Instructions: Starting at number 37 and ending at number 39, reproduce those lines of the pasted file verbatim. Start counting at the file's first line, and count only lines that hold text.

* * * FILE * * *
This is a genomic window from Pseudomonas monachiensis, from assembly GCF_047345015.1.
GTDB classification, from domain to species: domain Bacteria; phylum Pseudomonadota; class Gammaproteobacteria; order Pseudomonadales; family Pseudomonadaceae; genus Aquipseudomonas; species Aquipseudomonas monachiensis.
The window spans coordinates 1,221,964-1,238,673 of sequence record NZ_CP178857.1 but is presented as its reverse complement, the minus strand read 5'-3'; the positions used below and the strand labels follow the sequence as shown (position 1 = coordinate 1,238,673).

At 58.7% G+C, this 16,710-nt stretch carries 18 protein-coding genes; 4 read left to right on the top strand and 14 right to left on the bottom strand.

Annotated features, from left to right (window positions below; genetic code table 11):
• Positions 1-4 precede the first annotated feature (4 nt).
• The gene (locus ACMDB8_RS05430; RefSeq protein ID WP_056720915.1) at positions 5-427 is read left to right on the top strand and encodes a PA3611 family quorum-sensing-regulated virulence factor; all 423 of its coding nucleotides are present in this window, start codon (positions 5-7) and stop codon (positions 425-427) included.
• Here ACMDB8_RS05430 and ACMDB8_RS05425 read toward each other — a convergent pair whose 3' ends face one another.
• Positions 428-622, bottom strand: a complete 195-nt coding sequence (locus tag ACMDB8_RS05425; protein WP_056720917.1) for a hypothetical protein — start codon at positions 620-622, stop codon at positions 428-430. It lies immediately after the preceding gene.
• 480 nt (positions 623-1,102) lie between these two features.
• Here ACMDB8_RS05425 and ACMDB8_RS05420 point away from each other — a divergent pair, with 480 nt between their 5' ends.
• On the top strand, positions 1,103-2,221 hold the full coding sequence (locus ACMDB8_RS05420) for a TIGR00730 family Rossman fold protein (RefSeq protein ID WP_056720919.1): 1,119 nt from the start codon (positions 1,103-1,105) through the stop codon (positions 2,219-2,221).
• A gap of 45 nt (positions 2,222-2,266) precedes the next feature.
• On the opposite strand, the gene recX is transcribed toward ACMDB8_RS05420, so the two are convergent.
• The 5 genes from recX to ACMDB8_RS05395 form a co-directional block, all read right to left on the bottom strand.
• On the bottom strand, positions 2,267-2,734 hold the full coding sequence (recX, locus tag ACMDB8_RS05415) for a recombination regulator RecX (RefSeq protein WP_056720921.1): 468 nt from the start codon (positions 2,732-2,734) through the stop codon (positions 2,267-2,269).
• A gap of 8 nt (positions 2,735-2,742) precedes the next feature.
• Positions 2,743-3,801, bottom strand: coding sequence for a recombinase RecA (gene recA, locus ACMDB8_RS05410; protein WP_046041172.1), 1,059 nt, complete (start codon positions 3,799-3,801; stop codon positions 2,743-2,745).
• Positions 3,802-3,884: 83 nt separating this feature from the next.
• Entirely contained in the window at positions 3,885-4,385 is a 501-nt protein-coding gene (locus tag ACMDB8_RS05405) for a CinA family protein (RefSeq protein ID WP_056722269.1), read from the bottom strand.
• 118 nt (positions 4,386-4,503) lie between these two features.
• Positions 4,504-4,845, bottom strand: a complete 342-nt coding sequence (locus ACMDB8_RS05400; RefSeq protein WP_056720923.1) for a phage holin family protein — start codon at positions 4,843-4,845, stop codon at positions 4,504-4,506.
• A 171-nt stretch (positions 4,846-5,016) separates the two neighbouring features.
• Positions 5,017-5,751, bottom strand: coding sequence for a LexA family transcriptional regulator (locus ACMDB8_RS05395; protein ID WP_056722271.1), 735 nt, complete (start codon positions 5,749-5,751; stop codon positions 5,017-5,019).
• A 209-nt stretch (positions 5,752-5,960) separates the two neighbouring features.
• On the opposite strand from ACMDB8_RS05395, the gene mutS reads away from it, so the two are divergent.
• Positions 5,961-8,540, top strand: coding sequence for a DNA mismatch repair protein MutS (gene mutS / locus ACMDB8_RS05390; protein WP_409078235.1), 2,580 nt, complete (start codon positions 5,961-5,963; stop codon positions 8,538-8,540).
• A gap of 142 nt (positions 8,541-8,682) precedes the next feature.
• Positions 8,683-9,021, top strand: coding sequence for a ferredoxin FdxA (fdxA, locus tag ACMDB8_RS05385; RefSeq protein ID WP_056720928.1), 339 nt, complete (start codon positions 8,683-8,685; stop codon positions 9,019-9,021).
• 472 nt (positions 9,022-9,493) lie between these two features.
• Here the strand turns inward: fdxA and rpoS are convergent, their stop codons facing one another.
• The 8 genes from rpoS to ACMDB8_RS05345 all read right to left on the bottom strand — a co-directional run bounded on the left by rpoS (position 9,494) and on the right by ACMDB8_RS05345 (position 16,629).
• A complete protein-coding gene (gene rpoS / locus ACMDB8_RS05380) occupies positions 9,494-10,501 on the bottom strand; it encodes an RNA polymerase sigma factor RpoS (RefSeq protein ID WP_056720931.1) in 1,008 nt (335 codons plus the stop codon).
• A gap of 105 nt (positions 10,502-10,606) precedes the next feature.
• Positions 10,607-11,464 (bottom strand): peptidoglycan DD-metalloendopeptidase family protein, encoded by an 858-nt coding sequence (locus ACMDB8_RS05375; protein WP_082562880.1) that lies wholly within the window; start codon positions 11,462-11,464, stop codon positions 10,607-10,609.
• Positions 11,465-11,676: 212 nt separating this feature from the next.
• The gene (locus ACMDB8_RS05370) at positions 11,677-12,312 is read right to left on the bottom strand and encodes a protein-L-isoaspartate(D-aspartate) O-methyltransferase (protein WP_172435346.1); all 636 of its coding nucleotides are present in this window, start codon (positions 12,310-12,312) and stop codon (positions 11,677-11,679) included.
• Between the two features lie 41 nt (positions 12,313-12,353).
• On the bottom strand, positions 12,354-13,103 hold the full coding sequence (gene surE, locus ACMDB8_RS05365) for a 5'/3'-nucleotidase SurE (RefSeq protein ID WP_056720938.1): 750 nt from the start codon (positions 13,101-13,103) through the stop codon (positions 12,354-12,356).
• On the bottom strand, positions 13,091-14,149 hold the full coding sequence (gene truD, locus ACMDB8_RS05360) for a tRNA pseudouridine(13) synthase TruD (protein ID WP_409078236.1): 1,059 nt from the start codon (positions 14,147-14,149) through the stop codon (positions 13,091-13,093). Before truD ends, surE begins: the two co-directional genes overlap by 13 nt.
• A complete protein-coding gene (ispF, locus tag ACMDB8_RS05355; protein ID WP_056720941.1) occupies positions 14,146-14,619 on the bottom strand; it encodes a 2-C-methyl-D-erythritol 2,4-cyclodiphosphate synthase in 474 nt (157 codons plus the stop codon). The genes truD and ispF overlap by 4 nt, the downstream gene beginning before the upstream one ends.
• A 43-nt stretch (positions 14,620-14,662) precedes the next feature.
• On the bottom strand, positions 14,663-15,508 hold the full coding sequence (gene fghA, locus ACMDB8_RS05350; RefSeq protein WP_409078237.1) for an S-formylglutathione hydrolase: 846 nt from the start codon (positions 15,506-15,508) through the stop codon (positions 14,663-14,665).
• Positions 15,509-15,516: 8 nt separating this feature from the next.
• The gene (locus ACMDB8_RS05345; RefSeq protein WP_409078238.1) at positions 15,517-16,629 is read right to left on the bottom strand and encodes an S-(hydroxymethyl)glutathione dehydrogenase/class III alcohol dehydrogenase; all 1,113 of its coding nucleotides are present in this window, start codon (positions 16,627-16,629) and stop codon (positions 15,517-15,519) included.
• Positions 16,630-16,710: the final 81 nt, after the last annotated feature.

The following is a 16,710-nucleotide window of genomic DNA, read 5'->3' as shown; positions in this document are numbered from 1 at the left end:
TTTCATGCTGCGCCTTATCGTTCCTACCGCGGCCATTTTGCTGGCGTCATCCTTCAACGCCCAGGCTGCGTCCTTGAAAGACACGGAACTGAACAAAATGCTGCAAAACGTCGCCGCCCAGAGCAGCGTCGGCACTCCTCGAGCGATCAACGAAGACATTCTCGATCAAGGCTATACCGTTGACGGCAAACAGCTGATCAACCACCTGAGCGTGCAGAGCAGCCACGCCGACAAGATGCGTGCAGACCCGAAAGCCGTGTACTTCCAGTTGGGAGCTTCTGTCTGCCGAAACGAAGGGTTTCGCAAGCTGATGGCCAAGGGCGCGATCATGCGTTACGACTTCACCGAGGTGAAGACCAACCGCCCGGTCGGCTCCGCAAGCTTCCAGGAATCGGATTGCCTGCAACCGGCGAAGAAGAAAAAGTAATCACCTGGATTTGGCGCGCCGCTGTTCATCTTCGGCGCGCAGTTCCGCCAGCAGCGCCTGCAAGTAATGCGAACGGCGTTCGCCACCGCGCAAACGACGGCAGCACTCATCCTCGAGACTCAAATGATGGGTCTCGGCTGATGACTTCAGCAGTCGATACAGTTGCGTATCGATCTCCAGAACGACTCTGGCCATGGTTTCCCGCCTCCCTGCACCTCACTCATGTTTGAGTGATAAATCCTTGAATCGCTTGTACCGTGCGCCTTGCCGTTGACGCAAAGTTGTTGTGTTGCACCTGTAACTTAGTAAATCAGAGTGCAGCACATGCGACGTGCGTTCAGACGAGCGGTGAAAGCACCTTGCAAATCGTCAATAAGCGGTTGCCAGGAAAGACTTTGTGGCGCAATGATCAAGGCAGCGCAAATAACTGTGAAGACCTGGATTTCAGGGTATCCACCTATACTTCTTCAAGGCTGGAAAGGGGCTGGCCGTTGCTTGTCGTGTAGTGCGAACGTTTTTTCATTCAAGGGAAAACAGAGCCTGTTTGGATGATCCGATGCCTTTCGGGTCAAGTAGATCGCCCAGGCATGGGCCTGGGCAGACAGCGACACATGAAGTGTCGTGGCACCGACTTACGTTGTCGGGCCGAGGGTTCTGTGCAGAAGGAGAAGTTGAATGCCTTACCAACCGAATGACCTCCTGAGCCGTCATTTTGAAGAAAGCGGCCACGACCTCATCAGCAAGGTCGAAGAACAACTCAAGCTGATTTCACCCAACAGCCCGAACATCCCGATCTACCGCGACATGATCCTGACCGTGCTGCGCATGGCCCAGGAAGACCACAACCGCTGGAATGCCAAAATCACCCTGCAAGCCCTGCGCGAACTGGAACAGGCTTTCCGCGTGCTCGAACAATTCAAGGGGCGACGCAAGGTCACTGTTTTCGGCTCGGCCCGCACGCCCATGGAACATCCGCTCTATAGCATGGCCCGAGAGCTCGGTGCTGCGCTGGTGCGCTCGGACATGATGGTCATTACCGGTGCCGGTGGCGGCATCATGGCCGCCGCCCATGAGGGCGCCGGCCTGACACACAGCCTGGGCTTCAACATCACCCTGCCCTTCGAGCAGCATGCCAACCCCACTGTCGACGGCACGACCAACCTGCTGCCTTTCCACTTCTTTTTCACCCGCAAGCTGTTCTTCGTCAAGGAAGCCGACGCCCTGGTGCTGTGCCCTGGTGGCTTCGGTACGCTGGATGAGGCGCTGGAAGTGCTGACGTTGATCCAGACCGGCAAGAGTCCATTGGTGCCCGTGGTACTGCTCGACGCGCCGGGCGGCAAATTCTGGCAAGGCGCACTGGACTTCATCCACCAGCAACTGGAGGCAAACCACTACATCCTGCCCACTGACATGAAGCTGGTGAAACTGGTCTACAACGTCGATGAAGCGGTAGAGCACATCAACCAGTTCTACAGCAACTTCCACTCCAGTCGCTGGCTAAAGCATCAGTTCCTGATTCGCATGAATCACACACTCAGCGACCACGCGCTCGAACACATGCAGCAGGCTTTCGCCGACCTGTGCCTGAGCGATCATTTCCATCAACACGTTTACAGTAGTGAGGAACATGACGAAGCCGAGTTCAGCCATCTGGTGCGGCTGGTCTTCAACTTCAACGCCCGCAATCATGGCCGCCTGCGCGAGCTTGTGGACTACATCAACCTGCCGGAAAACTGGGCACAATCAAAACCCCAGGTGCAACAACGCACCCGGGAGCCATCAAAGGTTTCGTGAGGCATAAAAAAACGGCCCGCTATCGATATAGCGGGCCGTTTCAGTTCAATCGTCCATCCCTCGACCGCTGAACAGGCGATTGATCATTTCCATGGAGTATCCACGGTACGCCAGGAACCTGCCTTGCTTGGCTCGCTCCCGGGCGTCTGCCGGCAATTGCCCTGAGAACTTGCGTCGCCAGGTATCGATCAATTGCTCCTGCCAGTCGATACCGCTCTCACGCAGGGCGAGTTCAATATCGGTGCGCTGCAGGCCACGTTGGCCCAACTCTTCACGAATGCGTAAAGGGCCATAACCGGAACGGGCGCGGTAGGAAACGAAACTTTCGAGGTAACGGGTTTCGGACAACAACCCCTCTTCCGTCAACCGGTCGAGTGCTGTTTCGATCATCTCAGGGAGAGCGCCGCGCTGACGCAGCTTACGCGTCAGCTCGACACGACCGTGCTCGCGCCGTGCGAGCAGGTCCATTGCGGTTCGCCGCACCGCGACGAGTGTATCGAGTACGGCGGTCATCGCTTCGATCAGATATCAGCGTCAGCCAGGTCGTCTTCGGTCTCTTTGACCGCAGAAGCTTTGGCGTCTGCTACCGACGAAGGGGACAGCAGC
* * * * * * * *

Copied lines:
• The gene (locus ACMDB8_RS05370) at positions 11,677-12,312 is read right to left on the bottom strand and encodes a protein-L-isoaspartate(D-aspartate) O-methyltransferase (protein WP_172435346.1); all 636 of its coding nucleotides are present in this window, start codon (positions 12,310-12,312) and stop codon (positions 11,677-11,679) included.
• Between the two features lie 41 nt (positions 12,313-12,353).
• On the bottom strand, positions 12,354-13,103 hold the full coding sequence (gene surE, locus ACMDB8_RS05365) for a 5'/3'-nucleotidase SurE (RefSeq protein ID WP_056720938.1): 750 nt from the start codon (positions 13,101-13,103) through the stop codon (positions 12,354-12,356).